Animal welfare & alternatives
New foot-and-mouth vaccine
Foot-and-mouth disease (Aphthae epizooticae) is an infectious and sometimes fatal viral disease that affects cloven-hoofed animals, including domestic and wild bovids such as cattle and sheep.
Crustaceans such as crabs, prawns and lobsters are not covered by animal welfare legislation because they were thought not to feel pain.
Mice, MRI's and microchips
As Christmas and the New Year loom, politicians across Europe are in the final stages of affirming new laws to embed the concept of replacing, refining and reducing the use of animals in scientific research.
“Lung on a chip” could reduce the use of animals
Scientists have invented a device that mimics the air pockets of the human lung, allowing them to study lung disease and test new therapies without using animals.
Record amount awarded for research to reduce animal experiments
The NC3Rs has today announced 21 new grants totalling £5.1 million for research to replace, reduce and refine the use of animals in science – referred to as 'the 3Rs’.
Predictive power of the parallel approach
An innovative approach to clinical trials could improve the predictive power of both human trials and animal studies, bringing both patient and animal welfare benefits.
Stem cells win prizes
Liver cells that mimic inherited liver diseases, produced from human skin cells, may offer the chance to regenerate damaged tissues and organs.
Nearly £1 million towards replacing cancer tests
Scientists have been awarded nearly £1 million to develop new test methods that should substantially reduce the numbers of animals used for testing chemicals which may cause cancer.
Gene confers resistance to Marek’s disease
Scientists have identified a gene that appears to make chickens immune to the deadly Marek's virus - responsible for millions of deaths in chickens each year.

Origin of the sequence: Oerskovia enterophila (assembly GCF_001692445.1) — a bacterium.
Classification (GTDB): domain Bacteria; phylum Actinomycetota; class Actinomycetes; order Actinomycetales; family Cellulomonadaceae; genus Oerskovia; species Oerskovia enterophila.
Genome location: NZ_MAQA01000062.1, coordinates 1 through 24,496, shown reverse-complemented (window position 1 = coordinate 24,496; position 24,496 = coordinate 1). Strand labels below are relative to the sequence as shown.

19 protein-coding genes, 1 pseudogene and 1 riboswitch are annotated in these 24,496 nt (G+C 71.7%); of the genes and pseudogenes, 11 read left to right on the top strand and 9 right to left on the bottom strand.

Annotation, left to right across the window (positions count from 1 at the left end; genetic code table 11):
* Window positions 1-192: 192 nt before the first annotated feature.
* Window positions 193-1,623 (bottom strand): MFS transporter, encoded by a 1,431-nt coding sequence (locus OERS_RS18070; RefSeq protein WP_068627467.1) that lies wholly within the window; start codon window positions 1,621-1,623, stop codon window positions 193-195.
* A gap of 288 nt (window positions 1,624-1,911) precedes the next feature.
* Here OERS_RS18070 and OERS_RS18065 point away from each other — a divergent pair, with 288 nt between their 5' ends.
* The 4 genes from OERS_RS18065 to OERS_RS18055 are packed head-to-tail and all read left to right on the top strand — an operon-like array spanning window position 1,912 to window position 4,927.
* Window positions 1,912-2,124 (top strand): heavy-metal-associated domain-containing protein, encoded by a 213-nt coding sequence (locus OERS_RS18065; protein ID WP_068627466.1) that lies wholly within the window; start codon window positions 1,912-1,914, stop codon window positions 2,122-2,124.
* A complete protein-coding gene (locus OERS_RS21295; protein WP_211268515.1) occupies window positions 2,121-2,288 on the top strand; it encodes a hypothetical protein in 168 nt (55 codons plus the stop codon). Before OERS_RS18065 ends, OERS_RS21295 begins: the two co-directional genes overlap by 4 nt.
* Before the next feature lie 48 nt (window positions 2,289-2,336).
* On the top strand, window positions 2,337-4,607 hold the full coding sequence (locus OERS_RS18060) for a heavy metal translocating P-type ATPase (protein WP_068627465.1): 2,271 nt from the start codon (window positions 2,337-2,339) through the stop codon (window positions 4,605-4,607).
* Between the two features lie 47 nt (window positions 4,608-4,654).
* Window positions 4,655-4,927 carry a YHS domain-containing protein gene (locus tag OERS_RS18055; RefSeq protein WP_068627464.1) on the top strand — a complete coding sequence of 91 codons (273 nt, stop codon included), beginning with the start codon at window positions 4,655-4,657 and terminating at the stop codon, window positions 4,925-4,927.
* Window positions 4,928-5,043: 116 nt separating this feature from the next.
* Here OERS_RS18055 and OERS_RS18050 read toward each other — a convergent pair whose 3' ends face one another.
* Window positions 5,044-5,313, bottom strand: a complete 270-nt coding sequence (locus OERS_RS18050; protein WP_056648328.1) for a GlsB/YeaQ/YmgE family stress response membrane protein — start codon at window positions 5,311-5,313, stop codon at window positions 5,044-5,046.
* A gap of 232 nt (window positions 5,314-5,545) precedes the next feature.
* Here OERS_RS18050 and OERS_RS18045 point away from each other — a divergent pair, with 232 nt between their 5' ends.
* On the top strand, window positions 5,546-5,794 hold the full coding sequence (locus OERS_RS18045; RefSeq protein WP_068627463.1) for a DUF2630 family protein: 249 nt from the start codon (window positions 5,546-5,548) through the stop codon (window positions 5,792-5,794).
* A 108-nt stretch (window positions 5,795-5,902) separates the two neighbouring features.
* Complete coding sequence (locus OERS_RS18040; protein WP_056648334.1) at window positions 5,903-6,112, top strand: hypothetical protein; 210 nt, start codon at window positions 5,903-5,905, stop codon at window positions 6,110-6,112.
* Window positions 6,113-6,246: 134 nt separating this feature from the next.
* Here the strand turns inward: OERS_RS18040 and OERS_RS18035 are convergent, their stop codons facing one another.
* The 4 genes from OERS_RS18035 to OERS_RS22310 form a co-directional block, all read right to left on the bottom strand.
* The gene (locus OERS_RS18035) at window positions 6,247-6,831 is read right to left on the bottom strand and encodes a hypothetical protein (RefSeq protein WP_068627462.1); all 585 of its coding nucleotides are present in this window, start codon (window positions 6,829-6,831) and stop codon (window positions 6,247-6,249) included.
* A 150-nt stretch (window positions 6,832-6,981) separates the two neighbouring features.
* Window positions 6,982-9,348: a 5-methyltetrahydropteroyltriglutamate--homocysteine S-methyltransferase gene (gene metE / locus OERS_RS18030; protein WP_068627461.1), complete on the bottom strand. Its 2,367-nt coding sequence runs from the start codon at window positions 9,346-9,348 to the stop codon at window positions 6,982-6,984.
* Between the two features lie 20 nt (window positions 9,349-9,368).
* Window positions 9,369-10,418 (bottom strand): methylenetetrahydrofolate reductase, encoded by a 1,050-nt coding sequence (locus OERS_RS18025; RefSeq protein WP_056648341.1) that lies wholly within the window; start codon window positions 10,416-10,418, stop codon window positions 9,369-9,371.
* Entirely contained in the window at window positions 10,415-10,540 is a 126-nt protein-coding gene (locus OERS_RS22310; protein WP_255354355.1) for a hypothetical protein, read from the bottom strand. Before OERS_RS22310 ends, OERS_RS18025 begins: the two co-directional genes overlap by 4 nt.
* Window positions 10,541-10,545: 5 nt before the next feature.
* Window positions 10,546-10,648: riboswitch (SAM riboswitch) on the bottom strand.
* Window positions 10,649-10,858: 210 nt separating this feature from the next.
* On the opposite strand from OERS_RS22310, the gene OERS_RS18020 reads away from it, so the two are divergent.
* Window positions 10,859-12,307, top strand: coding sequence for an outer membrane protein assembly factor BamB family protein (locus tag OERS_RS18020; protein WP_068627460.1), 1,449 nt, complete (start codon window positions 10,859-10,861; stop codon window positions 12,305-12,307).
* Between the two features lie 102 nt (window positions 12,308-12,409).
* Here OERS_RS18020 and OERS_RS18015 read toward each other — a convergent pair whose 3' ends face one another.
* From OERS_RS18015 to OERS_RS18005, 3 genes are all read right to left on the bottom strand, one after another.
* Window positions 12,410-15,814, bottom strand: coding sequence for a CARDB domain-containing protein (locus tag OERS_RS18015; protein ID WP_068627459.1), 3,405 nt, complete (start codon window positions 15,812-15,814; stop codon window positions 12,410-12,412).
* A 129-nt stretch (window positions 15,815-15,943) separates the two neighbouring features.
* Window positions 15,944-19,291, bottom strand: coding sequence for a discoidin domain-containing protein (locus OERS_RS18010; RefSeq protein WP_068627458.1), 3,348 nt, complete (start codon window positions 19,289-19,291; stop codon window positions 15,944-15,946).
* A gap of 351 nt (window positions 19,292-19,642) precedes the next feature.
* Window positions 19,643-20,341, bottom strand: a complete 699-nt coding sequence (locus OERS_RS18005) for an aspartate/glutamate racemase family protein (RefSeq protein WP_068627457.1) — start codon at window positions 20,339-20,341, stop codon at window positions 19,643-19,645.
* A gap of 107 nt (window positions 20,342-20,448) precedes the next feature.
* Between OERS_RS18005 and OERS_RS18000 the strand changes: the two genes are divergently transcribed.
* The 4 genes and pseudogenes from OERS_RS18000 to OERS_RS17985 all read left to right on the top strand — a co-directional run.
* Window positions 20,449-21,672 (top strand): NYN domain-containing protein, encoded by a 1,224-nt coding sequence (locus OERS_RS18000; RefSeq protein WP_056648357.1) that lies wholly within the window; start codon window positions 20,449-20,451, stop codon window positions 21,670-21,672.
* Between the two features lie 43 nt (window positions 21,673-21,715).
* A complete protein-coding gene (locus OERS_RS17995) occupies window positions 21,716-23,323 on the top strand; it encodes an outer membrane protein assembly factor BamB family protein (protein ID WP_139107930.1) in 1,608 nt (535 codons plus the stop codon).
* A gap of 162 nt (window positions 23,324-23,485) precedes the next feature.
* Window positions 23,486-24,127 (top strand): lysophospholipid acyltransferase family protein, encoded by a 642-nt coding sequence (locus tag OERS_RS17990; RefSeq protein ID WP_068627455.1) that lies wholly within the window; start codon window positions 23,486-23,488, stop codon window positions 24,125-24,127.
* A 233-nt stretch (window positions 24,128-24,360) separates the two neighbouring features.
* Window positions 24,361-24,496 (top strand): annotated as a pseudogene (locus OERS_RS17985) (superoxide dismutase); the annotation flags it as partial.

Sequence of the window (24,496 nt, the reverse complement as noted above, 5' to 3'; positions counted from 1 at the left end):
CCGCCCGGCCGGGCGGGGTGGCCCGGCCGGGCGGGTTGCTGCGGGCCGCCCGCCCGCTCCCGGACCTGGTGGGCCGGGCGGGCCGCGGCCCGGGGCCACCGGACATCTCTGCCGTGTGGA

#WW award for NC3Rs review
Our Wedneday Winner today is the NC3Rs for producing a really clear, accessible and comprehensive review of the work it funds.
Replacing animals with nerves on a chip
A team of scientists have developed a way of guiding nerve cells to set up complicated networks that mimic the ones found in the brain.
'Glow in the dark' cats aids HIV research
Scientists inserted two genes into cats: the first is taken from macaque monkeys and helps the cat resist the feline form of Aids; the second is a fluorescent gene from jellyfish that helps the researchers literally see where the added anti-aids gene is active.
Safer treatment for sleeping sickness
Scientists have trialled a safer way of treating sleeping sickness in mice by modifying an existing medicine.
Computer model predicts effect of medicines on heart
Scientists have developed a computer model that predicts the effect of anti-arrhythmic medicines on the heart.
Allergy testing with human cells
Allergic reactions to everyday chemicals are common causing eczema in millions of people, and tests on animals have been important in testing new chemicals for skin sensitisation.
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